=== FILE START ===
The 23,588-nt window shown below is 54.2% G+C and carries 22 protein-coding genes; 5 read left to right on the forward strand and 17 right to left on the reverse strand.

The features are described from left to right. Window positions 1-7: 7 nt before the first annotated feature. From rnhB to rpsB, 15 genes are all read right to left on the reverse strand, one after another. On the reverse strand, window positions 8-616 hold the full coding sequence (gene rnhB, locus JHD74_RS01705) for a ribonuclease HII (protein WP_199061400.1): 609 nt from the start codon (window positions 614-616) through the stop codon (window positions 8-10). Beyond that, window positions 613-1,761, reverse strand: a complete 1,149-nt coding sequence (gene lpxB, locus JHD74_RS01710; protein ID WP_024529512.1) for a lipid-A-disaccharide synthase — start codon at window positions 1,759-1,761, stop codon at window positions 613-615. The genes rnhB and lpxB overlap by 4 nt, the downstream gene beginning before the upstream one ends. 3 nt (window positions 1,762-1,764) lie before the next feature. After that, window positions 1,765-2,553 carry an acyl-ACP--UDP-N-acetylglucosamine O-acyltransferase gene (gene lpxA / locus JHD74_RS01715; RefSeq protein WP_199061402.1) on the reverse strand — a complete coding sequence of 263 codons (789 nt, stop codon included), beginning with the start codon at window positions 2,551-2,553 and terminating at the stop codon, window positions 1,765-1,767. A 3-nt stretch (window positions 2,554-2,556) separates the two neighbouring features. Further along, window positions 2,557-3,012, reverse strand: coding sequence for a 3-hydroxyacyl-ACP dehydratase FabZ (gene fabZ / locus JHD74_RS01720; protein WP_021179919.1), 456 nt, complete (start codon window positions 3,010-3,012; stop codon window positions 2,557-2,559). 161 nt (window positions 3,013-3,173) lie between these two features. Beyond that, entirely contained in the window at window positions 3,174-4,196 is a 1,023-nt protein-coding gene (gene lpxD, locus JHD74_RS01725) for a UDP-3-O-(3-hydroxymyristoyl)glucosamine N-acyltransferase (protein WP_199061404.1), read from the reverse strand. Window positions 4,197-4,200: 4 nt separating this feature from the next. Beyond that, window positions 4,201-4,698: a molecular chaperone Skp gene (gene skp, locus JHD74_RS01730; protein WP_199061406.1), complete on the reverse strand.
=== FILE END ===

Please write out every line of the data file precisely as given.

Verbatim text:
The 23,588-nt window shown below is 54.2% G+C and carries 22 protein-coding genes; 5 read left to right on the forward strand and 17 right to left on the reverse strand.

The features are described from left to right. Window positions 1-7: 7 nt before the first annotated feature. From rnhB to rpsB, 15 genes are all read right to left on the reverse strand, one after another. On the reverse strand, window positions 8-616 hold the full coding sequence (gene rnhB, locus JHD74_RS01705) for a ribonuclease HII (protein WP_199061400.1): 609 nt from the start codon (window positions 614-616) through the stop codon (window positions 8-10). Beyond that, window positions 613-1,761, reverse strand: a complete 1,149-nt coding sequence (gene lpxB, locus JHD74_RS01710; protein ID WP_024529512.1) for a lipid-A-disaccharide synthase — start codon at window positions 1,759-1,761, stop codon at window positions 613-615. The genes rnhB and lpxB overlap by 4 nt, the downstream gene beginning before the upstream one ends. 3 nt (window positions 1,762-1,764) lie before the next feature. After that, window positions 1,765-2,553 carry an acyl-ACP--UDP-N-acetylglucosamine O-acyltransferase gene (gene lpxA / locus JHD74_RS01715; RefSeq protein WP_199061402.1) on the reverse strand — a complete coding sequence of 263 codons (789 nt, stop codon included), beginning with the start codon at window positions 2,551-2,553 and terminating at the stop codon, window positions 1,765-1,767. A 3-nt stretch (window positions 2,554-2,556) separates the two neighbouring features. Further along, window positions 2,557-3,012, reverse strand: coding sequence for a 3-hydroxyacyl-ACP dehydratase FabZ (gene fabZ / locus JHD74_RS01720; protein WP_021179919.1), 456 nt, complete (start codon window positions 3,010-3,012; stop codon window positions 2,557-2,559). 161 nt (window positions 3,013-3,173) lie between these two features. Beyond that, entirely contained in the window at window positions 3,174-4,196 is a 1,023-nt protein-coding gene (gene lpxD, locus JHD74_RS01725) for a UDP-3-O-(3-hydroxymyristoyl)glucosamine N-acyltransferase (protein WP_199061404.1), read from the reverse strand. Window positions 4,197-4,200: 4 nt separating this feature from the next. Beyond that, window positions 4,201-4,698: a molecular chaperone Skp gene (gene skp, locus JHD74_RS01730; protein WP_199061406.1), complete on the reverse strand.